Newspaper article The Florida Times Union

Storm Debris Lingers as Issue; Costs of Cleanup Still to Be Repaid

Newspaper article The Florida Times Union

Storm Debris Lingers as Issue; Costs of Cleanup Still to Be Repaid

Article excerpt

Byline: Caren Burmeister, Shorelines staff writer

With hurricane season only six weeks away, Jacksonville and the three Beaches cities are still pursuing federal reimbursements for the costs associated with last year's hurricane debris cleanup.

Like other cities and counties across the state, they are tenaciously seeking reimbursements from the Federal Emergency Management Agency for the money they spent to remove downed trees, branches and other storm debris.

Jacksonville and the Beaches have received some, or none, of the cleanup costs for hurricanes Charley, Francis and Jeanne, which blew through last fall.

"It's complicated for cities all over," said Neptune Beach City Manager Jim Jarboe, noting the process involves "voluminous documents," and the city has received 20 to 30 visits from FEMA officials on the issue. "It's a long, drawn-out process."

Atlantic Beach spent about $254,650 on the hurricanes, most of it for debris removal, said City Manager Jim Hanson. So far, the city has received $120,899.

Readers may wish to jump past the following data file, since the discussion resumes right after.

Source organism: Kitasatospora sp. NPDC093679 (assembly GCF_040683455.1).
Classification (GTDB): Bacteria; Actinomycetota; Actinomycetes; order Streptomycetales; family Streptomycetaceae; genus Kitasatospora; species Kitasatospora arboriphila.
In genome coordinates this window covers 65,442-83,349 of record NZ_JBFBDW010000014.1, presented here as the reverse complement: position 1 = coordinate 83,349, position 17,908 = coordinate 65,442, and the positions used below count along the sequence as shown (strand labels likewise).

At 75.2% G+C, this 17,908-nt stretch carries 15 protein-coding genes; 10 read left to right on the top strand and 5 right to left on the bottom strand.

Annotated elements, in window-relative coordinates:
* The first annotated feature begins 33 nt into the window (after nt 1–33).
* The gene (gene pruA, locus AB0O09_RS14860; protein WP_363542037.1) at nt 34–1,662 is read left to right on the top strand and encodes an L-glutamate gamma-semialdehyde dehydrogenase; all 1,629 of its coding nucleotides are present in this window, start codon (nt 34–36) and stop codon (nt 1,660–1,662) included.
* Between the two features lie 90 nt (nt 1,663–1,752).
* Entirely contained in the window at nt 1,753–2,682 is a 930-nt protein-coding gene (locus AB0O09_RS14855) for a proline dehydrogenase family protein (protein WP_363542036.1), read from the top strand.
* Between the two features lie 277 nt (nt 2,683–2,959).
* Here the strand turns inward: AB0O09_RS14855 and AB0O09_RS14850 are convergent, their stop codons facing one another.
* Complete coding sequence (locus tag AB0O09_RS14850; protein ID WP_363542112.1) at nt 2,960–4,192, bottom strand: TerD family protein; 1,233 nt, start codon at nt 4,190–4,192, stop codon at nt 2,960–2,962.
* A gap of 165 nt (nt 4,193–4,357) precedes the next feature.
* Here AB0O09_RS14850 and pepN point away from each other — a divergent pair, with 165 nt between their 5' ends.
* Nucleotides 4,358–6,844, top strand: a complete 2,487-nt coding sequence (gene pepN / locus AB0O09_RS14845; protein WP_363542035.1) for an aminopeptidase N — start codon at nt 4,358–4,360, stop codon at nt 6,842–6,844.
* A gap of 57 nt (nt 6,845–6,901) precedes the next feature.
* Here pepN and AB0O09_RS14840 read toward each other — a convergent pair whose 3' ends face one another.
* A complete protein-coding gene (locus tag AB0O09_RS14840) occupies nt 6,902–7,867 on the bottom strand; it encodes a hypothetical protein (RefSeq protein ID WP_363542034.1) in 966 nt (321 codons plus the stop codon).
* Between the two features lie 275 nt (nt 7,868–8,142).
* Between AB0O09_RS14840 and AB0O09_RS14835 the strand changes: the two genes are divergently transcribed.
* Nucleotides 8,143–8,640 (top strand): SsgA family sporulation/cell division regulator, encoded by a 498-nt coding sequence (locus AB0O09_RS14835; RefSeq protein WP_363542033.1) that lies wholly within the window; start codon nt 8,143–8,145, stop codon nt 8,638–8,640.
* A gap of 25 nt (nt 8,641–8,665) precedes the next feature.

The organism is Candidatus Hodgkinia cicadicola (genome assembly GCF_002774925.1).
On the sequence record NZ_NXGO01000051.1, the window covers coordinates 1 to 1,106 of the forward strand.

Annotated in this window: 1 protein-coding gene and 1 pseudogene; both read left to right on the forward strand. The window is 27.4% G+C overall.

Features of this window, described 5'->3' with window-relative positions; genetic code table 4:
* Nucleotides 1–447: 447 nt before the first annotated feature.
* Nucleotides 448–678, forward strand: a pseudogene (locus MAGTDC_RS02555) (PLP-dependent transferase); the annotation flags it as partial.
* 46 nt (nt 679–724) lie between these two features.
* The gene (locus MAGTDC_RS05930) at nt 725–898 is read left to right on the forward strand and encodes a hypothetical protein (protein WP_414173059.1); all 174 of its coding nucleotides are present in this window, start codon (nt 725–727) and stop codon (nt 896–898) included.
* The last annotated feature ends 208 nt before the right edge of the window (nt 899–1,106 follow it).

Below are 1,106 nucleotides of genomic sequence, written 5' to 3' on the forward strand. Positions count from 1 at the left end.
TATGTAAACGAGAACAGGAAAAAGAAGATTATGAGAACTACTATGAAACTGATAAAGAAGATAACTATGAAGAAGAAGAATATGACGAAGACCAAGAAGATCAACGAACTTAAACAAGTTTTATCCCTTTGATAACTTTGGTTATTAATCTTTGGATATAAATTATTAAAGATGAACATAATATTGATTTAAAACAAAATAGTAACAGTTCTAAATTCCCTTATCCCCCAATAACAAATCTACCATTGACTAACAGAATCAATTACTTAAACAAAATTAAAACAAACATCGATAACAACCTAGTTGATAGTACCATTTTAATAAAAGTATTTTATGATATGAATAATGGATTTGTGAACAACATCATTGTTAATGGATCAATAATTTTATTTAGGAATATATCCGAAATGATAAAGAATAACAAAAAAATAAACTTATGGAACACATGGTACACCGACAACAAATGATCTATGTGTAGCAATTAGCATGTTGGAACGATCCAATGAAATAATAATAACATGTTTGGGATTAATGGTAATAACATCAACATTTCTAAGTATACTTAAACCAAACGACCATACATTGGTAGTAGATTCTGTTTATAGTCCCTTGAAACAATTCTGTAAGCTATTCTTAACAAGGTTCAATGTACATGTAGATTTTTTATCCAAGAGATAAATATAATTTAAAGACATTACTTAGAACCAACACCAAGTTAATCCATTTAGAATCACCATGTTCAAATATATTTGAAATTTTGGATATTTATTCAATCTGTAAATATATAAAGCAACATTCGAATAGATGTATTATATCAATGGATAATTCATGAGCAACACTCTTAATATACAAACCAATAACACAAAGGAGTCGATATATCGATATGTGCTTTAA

Jacksonville paid roughly $19 million on the hurricane debris cleanup, city spokeswoman Kristen Key said. So far, Jacksonville has received about $203,000 from FEMA, she said.

Neptune Beach spent about $300,000 on the cleanup, using a contractor experienced with FEMA regulations, Jarboe said. Neptune Beach has received about half that and has been promised the rest is on the way.

Jacksonville Beach spent about $850,000 to remove its storm debris, City Manager George Forbes said. That city has not yet received any reimbursement checks. City officials are being told the city's claim is being processed, Forbes said.

Hurricane seasons starts June 1 and runs through Nov. 30.

The reimbursement frustrations continue as a U.S. Senate committee announced April 11 it will soon hold a hearing into how FEMA distributed tens of millions of dollars in disaster funds to Miami-Dade County residents for damages reportedly caused by Hurricane Frances. Questions have been raised because that storm struck about 100 miles north of Miami-Dade County.

Also, U.S. Sen. Bill Nelson, D-Fla., has urged the Senate committee to examine the possible abuse of funeral payments for hurricane-related deaths. …

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